The latest trend to come out of the downturn, according to the Wall Street Journal is flipping, and in this case, auction flips. Investors in states like Arizona, California, Florida and Nevada, are increasingly scooping up foreclosed properties at auctions and re-selling them to buyers at a profit, reports the paper. The lead anecdote in the story involves Phoenix based- investor Jon Mirmelli, and his purchase of a brand new home in a Phoenix suburb. "After several minutes of bidding among investors and their representatives, some wearing shorts and flip-flops, Mr. Mirmelli won the home for $486,300. A week later, he agreed to sell it for $690,000 to a woman who moved in this month." While it's a dicey business, and the piece chronicles investors who've lost money on these deals, these flippers are taking advantage of the fact that banks are so busy dealing with foreclosures they're left confused about the actual worth of the home ("The banks are so screwed up," says Mirmelli). According to the CEO of research company ForeclosureRadar.com, 20 percent of homes sold in trustee sales in California last month went to investors rather than back to the foreclosing lender.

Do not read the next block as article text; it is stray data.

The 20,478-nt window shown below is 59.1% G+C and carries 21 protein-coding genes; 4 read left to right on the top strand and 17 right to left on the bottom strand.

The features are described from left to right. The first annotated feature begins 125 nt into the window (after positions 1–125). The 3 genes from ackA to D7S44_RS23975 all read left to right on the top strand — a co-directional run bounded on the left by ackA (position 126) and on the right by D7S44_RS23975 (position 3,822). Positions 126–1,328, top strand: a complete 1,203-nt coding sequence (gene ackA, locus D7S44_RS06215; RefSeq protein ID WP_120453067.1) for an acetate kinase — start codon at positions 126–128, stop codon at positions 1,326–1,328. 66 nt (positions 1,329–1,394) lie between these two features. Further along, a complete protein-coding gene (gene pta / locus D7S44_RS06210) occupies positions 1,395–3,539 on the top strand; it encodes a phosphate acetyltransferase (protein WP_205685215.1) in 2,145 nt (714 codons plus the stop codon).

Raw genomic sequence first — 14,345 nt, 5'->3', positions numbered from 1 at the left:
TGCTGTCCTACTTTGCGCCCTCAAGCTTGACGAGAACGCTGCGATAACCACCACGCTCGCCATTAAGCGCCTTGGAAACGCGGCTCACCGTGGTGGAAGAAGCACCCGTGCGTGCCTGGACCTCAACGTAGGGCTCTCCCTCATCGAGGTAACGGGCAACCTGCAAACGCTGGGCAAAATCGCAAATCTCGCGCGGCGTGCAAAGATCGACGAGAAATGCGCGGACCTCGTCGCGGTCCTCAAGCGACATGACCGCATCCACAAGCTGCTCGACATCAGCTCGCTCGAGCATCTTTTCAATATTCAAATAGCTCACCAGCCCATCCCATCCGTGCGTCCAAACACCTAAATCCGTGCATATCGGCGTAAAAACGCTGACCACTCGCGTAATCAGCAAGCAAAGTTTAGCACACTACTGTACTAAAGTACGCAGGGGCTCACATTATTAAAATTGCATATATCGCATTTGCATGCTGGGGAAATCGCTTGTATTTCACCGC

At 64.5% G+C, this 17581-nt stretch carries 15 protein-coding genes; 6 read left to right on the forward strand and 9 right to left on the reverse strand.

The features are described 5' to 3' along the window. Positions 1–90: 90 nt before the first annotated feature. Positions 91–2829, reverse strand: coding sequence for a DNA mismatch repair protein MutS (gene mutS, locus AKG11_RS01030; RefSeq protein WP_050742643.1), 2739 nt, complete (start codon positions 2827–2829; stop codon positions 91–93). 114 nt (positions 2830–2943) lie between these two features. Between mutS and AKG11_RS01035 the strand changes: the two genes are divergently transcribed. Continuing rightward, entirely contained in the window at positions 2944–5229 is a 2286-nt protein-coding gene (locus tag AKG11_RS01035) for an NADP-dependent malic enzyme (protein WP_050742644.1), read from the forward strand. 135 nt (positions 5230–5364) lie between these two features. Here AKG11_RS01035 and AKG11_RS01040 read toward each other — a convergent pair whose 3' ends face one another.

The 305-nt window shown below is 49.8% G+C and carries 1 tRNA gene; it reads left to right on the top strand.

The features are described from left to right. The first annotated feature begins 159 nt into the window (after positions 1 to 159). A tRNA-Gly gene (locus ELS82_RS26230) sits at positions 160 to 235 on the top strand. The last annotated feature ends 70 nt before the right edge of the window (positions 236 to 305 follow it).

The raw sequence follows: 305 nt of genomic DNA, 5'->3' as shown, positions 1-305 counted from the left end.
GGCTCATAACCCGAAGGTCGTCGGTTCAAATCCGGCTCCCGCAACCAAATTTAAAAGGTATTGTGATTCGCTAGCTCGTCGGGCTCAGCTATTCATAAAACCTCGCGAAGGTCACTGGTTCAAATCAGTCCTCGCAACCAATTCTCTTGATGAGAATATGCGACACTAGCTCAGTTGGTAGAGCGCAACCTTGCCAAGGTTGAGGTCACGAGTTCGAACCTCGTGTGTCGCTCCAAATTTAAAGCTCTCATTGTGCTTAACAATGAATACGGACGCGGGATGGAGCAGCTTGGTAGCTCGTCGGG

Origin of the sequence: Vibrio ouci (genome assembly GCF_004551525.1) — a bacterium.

· House Flipping Makes a Comeback [WSJ]